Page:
In 2013, Iqaluit saw no fire-related fatalities, fire chief says
Year 2013 ranks as first year in five years with no fire deaths
For the first time in at least five years, nobody in Iqaluit died due to a fire in 2013.
That’s just one of the many hopeful statistics that fire chief Luc Grandmaison presented to Iqaluit city council on June 24.
Reading from the Iqaluit fire department’s 2013 annual statistical report, Grandmaison said the fire and ambulance department responded to 1,860 incidents that year
Most of those incidents — 1,516 — were ambulance runs, and 344 were fire alarms.
In 2013, there were 58 fires, 12 more than the previous year, with a total loss of $371,445 in damages.
In 2012, the fire department notched 46 fires with a whopping $9,253,665 in total loss damages — mostly due to the massive Creekside Village fire.
But that means in 2013 Iqaluit’s fire rate per 1,000 people was 8.1. To put that in perspective, the British Columbia average for fires between 1997 and 2006 was only 1.6 per cent.
In 2012 Iqaluit registered a 6.4 per cent fire rate per 1,000 people.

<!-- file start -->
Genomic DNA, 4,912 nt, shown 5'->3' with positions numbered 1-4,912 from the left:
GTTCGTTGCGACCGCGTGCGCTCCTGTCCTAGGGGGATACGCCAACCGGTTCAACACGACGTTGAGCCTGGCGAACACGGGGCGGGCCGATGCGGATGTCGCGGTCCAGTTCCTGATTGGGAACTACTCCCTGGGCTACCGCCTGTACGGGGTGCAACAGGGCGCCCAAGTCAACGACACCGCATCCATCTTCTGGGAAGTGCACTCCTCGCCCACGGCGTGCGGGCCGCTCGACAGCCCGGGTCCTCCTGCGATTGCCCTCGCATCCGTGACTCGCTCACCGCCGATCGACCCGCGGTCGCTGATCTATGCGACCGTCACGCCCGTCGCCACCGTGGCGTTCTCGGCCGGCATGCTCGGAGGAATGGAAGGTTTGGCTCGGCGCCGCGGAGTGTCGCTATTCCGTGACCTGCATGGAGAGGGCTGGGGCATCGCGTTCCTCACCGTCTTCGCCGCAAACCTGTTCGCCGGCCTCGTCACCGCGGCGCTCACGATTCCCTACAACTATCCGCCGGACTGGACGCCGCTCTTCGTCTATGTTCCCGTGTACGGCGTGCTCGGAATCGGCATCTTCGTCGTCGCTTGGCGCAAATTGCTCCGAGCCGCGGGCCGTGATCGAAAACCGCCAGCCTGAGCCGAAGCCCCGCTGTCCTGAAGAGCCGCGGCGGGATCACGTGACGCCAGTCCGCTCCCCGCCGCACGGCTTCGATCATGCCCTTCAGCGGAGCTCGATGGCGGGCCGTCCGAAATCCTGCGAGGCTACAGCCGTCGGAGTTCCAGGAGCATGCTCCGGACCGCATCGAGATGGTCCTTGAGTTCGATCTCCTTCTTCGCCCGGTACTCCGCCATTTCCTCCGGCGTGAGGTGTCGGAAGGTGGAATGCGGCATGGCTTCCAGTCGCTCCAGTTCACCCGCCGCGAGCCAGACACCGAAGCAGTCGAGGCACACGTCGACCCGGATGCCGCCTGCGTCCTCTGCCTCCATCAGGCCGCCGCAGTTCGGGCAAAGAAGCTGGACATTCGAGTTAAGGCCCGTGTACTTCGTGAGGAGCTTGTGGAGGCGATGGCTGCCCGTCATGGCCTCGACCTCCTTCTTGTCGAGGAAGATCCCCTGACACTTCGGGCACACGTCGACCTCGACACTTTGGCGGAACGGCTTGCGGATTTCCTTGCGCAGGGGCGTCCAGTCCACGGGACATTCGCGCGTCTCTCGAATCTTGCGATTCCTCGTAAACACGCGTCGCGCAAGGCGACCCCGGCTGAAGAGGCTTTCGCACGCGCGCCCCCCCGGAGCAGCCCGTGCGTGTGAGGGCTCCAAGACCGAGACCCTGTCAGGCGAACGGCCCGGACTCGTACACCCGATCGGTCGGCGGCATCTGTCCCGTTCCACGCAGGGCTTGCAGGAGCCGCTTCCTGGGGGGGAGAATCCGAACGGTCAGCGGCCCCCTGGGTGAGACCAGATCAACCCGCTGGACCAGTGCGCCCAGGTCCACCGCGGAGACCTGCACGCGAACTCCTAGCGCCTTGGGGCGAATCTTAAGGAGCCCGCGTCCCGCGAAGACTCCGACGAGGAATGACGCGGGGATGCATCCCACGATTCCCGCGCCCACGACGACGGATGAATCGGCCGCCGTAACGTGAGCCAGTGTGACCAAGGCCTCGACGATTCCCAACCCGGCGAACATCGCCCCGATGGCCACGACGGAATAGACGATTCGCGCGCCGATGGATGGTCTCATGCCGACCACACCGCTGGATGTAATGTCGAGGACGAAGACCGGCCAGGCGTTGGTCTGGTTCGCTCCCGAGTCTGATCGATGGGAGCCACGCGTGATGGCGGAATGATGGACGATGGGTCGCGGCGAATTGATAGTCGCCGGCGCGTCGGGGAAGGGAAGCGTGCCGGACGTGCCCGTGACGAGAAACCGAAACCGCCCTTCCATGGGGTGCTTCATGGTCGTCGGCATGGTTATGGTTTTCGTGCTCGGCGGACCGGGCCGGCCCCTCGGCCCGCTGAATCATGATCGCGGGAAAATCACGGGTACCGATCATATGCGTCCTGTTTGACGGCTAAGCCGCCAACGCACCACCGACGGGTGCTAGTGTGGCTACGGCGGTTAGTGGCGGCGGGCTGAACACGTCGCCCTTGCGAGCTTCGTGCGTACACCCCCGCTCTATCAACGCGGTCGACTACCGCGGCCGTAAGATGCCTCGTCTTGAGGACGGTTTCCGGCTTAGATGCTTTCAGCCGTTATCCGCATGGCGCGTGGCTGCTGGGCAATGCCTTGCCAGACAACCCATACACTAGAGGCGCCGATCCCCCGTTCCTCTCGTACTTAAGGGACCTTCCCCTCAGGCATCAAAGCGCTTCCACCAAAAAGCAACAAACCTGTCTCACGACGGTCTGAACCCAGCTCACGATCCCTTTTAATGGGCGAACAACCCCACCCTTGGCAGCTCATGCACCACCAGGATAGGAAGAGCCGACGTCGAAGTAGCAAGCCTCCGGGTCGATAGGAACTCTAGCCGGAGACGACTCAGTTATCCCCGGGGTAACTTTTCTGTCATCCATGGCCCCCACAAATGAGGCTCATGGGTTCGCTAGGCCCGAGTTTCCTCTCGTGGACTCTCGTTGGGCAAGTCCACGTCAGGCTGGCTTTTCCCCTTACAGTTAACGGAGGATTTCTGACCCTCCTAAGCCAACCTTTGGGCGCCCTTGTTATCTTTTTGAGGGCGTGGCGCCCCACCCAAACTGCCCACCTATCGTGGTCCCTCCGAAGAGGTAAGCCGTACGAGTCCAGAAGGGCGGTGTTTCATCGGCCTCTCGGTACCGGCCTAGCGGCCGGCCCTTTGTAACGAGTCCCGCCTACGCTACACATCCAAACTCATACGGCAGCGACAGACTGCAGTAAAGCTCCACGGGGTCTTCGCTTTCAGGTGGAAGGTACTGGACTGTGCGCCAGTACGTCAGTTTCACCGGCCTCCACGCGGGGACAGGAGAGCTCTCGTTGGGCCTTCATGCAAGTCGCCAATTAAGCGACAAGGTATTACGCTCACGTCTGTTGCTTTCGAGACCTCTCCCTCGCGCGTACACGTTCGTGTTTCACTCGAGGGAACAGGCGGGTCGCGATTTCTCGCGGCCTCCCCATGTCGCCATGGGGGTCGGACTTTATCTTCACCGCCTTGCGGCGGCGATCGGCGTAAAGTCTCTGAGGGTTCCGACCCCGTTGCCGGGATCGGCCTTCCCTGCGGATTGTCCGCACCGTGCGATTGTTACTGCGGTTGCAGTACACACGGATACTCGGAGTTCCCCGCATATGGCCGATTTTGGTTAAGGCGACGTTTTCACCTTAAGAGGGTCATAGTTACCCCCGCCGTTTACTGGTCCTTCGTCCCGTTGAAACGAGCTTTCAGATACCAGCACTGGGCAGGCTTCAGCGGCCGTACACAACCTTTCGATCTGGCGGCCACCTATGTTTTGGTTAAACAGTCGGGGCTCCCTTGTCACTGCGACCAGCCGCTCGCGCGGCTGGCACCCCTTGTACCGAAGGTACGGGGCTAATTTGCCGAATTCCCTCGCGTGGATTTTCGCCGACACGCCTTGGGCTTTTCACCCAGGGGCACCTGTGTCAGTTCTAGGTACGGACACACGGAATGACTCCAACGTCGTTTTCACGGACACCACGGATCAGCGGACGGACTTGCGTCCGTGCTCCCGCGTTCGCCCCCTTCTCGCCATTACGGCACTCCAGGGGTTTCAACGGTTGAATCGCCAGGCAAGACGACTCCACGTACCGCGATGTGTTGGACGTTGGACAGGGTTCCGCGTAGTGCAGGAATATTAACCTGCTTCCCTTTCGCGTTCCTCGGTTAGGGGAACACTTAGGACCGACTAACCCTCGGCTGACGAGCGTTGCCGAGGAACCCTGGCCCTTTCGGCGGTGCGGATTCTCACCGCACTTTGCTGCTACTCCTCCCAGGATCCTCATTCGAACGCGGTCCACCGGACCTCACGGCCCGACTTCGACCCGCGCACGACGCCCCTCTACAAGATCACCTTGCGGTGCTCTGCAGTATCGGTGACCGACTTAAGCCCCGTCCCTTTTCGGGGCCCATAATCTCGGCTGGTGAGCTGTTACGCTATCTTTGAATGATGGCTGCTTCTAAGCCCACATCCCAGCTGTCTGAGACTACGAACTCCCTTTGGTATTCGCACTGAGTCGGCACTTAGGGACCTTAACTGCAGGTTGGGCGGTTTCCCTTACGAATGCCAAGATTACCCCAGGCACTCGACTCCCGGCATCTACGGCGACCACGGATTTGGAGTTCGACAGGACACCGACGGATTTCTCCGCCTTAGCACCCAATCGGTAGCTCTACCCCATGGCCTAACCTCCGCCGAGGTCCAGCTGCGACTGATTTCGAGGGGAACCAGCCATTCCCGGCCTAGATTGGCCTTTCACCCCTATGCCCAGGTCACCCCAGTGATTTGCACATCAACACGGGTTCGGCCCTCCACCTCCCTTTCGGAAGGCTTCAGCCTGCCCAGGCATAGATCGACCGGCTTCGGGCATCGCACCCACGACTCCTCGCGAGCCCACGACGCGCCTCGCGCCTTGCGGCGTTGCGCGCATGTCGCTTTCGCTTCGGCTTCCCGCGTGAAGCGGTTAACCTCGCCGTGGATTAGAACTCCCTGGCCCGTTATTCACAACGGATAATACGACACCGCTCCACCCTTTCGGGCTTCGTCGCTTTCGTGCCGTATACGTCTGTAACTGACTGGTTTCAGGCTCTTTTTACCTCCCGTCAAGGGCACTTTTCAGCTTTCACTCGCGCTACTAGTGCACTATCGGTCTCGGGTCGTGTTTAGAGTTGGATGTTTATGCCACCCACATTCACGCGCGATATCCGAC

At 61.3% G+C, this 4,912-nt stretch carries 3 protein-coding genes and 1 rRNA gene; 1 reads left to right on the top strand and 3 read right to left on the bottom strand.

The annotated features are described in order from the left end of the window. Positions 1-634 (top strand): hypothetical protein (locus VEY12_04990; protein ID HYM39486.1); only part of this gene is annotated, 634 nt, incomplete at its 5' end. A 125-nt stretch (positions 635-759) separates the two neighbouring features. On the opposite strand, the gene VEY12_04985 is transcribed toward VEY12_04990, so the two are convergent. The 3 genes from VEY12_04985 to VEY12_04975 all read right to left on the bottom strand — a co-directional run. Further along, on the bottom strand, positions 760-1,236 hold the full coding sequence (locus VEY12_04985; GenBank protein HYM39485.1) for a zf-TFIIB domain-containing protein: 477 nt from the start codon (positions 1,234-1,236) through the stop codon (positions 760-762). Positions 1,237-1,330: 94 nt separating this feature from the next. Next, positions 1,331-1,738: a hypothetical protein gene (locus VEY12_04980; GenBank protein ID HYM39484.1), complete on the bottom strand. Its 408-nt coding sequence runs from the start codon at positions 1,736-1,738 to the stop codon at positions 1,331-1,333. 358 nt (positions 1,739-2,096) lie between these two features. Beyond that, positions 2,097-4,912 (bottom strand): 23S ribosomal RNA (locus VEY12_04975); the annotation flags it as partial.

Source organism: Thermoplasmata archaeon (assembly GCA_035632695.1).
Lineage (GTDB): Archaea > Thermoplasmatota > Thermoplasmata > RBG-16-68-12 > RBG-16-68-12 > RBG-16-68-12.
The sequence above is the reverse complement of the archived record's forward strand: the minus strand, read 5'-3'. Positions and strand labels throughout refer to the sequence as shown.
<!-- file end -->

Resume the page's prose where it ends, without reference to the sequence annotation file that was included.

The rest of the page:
Grandmaison pointed out that the fire department is containing building fires mostly in the rooms the fire started in.
For the 23 house fires that occurred in 2013, 65 per cent of the time the fire department contains a fire at the source of origin.
And 26 per cent of the time, the fire is contained inside the building.
There was only one occasion, in November of 2013, that a fire spread to another building.
City councillor Stephen Mansell congratulated the fire department on containing the fires.
“For the longest time growing up here, as I can remember, when something caught on fire, it burned down,” Mansell said.
Smoking materials or open flames such matches started most of the 58 fires this year —26.
There were eight injuries to civilians and firefighters in 2013. Five of those injuries were suffered by firefighters.
In total, the emergency service dispatch received 43,126 calls last year — an average of 118 calls per day. That is 11,701 more calls than in 2012.
At the end of the presentation, Coun. Terry Dobbin asked Grandmaison if there’s any psychological help available for emergency responders when they attend to tragedies, such as suicides.
Grandmaison said there is help for the workers in the form of an employee assistance program.
But he said a few months ago he had talks of getting more psychological access from outside the community as well.
“It is very hard for them. They see lots of tragedy, really. And that’s a fact,” Grandmaison said.
The fire chief said he’s been in discussions about bringing in more “neutral” help to those emergency responders who need it.
“They would dial a number to get outside help, not from local people. I believe that’s what’s missing for us to help us out,” Grandmaison said.